His search for breakfast was plainly marked by the arced protrusions of his meanderings below the snow surface. His trails looked like a network of swollen capillaries and, no doubt, provided him a very comfortable trek for his morning ritual.

Sometimes it is the things you do not see that are memorable.

This from today's Science Daily web page: A ring of northern lights dances around the arctic ice cap. Image by UC Berkeley.



Folks are noticing some very early in the a.m. postings on the blog. That's misleading.

Posts showing times in the middle of the night are those I do about 6-ish in the morning EST. The time shown is correct to the minute actually but off by 3 hours--exactly the correct time as if I were in the Pacific Time Zone.

Further explanation eludes me.

Ponder this.

All of man’s knowledge and literature can be published simply by the proper arrangement of just 26 letters, 10 numerals and a few symbols.


Sunday, January 21, 2007


My lady friend Ruth’s daughter Andrea gave me a lottery ticket for Christmas.

I recently scratched the assigned spaces and WON a buck!

I went to the local lottery store and traded my winnings for another ticket.

And, I WON two bucks!

I went to the local lottery store and traded my winnings for two tickets.

And—I lost.

From this I must conclude playing the lottery is not a sound investment strategy. --tw

Today's headlines are saying the Obama vs. what'shername race is a dilemma for party officials.

One definition of the word "Dilemma" is ...a choice between unsatisfactory alternatives.



Some folks are having difficulty with the image of cousin Bob in an earlier post.

Here's another try.

Sorry Bob!

Saturday, January 20, 2007


Some silly words have morphed into common use in my blog. Here’s a brief explanation:

Fogey-ism: A written utterance by an old fogey.

Fogey-ism-er: The author of such utterances.

Pearl-ism: A brief written utterance of a “Pearl” of wisdom. Caution: as used here the word “Wisdom” may be totally inappropriate.

Pearl-ism-er: The author of such utterances.

With my apologies to the lexicon po-lice of course. –tw

Speaking of Carl Sagan (Below); he is my cousin Bob’s favorite author. And, speaking of cousin Bob; he is the one who introduced me to this marvelous world of blogging. So, with a tip of my hat, here’s an image I did recently of cousin Bob Wolf of Altoona, PA:

This is a digital image ultimately processed through a watercolor filter in Adobe Photoshop software.

My oh my--ain’t today’s technology marvelous! --tw

Here’s a really B-I-G word: Cosmos. Paraphrasing the late Carl Sagan in his book by that name it means;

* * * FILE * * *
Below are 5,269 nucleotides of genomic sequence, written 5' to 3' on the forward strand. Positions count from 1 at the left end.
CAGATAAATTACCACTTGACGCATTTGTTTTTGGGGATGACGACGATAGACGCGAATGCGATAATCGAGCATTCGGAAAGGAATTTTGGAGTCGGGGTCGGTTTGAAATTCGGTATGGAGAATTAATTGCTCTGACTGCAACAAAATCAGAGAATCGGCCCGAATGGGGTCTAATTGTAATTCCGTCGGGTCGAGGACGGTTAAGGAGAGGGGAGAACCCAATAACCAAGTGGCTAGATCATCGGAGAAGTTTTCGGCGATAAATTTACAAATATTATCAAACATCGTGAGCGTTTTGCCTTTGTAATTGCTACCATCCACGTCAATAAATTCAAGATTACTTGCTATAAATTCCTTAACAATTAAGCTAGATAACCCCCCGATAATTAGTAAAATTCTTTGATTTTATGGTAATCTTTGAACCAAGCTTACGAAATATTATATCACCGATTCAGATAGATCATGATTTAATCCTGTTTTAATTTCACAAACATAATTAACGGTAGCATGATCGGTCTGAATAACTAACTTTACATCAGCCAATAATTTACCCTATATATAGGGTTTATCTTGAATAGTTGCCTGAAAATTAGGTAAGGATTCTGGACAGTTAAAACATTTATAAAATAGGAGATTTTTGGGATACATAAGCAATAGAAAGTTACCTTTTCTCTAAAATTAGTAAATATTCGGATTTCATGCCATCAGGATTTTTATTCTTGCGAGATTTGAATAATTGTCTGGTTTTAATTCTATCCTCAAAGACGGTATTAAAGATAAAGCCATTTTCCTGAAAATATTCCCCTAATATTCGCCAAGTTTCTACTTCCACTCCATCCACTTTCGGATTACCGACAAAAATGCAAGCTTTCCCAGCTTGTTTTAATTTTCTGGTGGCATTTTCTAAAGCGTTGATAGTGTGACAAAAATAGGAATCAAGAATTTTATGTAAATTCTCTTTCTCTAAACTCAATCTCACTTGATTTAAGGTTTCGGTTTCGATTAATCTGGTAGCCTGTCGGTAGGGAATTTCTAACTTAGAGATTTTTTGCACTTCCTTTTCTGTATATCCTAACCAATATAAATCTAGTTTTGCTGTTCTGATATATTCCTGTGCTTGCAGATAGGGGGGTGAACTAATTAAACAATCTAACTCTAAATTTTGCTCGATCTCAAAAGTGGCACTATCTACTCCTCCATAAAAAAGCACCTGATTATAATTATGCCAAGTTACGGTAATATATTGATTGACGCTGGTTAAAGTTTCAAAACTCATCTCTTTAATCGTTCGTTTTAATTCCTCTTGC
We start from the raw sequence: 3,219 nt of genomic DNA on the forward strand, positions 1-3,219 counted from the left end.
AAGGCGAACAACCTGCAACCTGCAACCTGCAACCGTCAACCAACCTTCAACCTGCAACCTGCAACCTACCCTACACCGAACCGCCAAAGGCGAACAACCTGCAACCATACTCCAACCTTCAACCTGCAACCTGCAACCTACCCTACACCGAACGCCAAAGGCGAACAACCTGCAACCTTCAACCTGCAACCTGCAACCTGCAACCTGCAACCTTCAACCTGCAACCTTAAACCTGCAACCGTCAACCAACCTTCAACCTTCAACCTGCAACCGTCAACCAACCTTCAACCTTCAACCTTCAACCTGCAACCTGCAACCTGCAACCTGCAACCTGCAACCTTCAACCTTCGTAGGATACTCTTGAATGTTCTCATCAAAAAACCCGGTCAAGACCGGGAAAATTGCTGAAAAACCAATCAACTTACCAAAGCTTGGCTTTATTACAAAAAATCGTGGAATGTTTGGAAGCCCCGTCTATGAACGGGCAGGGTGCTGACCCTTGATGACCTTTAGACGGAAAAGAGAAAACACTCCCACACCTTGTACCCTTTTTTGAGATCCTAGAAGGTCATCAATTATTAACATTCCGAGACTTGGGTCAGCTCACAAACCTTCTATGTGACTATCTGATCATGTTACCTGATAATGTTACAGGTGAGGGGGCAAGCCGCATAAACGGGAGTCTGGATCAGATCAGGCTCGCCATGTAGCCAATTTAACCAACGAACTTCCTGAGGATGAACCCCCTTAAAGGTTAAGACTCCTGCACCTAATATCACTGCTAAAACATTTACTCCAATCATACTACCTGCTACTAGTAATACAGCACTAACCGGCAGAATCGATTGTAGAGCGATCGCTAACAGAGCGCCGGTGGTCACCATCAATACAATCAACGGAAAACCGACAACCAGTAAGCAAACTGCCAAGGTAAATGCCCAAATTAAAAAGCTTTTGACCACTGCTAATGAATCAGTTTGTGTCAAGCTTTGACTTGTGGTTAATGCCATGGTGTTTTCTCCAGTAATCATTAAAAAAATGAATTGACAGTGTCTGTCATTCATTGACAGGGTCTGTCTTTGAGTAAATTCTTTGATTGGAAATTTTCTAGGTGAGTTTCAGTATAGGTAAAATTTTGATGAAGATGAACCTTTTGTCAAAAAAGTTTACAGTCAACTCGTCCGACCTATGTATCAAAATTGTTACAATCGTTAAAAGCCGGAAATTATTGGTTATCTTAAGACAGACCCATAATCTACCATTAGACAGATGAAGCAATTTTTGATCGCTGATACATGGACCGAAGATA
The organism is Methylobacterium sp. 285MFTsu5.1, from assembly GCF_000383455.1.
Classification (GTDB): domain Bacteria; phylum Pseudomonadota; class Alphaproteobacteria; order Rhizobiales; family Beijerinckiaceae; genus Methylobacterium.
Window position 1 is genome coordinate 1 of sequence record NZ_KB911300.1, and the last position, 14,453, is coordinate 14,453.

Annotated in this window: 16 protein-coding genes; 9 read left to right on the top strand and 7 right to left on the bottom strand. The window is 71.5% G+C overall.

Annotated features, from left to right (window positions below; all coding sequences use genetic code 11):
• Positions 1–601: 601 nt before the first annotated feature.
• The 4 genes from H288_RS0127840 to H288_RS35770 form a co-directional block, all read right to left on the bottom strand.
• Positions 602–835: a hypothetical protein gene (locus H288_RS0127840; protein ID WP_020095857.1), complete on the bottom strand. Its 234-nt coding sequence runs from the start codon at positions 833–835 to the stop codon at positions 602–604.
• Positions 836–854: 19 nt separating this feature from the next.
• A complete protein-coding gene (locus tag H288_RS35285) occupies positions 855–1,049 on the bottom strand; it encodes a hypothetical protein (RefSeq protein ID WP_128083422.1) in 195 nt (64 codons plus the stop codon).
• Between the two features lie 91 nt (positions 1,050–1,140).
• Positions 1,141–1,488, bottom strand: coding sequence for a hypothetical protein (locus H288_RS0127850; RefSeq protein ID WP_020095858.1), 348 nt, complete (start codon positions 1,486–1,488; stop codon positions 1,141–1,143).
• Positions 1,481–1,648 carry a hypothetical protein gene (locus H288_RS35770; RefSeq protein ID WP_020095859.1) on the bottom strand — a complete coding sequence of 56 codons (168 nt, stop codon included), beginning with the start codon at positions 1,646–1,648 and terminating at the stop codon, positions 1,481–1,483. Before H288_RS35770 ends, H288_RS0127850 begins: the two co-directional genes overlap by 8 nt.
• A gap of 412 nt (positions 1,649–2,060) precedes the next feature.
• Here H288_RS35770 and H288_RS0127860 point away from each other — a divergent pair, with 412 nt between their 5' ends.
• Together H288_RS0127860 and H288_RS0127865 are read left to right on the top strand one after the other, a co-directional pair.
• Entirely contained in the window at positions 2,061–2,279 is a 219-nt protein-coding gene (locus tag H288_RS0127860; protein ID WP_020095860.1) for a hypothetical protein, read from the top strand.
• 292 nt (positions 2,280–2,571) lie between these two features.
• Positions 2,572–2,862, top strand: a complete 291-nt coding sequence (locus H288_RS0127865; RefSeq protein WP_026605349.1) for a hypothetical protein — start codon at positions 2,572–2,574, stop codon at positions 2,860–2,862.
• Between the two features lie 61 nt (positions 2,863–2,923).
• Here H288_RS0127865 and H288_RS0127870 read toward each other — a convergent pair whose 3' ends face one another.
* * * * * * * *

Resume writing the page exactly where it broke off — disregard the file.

All that has been, is now, or ever will be.

Ponder that for just a minute.

Friday, January 19, 2007


Heretic’s Guide to Eternity, by Spencer Burke

A penetrating look at the decline in popularity of organized religion, and, achieving spirituality without the bother of churches, synagogues, and sermons--for examples.

Kind of explains why I can feel abundantly pious just walking in the woods. --tw

My buddy and high school classmate Ramsey (RB) Burrows called last night from Yuma, AZ where he and wife Kate winter in the sub-tropical, southern sun. Sort of.

The same arctic weather that has devastated the citrus crops in California is pummeling their sunny retreat with bone chilling cold—and relentless north winds. The dust blows so badly we cannot see down the street, he bemoaned.

"Even the Canadians are dressing like Eskimos down here to cope with the cold."

I tried really hard to be sympathetic. --tw

Thursday, January 18, 2007


Three Blind Mice

Some instinct moved me to check the mouse traps this morning.

You see, it was bone busting cold last night and I had set a mouse trap under each sink. Yup! A winning trifecta.

Always strike when the iron is cold—or whatever.

--The Fogeyismer

Wow! In just a few days you have offered support and encouragement for my new blog in the form of posted comments and emails. That's absolutely delightful.

I tip my hat to: Brian (OH), Craig (IL), TJ (FL), Bob (PA), Becky (PA), Bill(FL), Brad/Karen (OH), Norrie (OH), Dave (NY) and Fritz (OH).

In launching an effort like this it's like throwing a party and wondering if anyone will come; like running the flag up and hoping someone, anyone, will salute.

With warm appreciation. Lots of it! --tw

Wednesday, January 17, 2007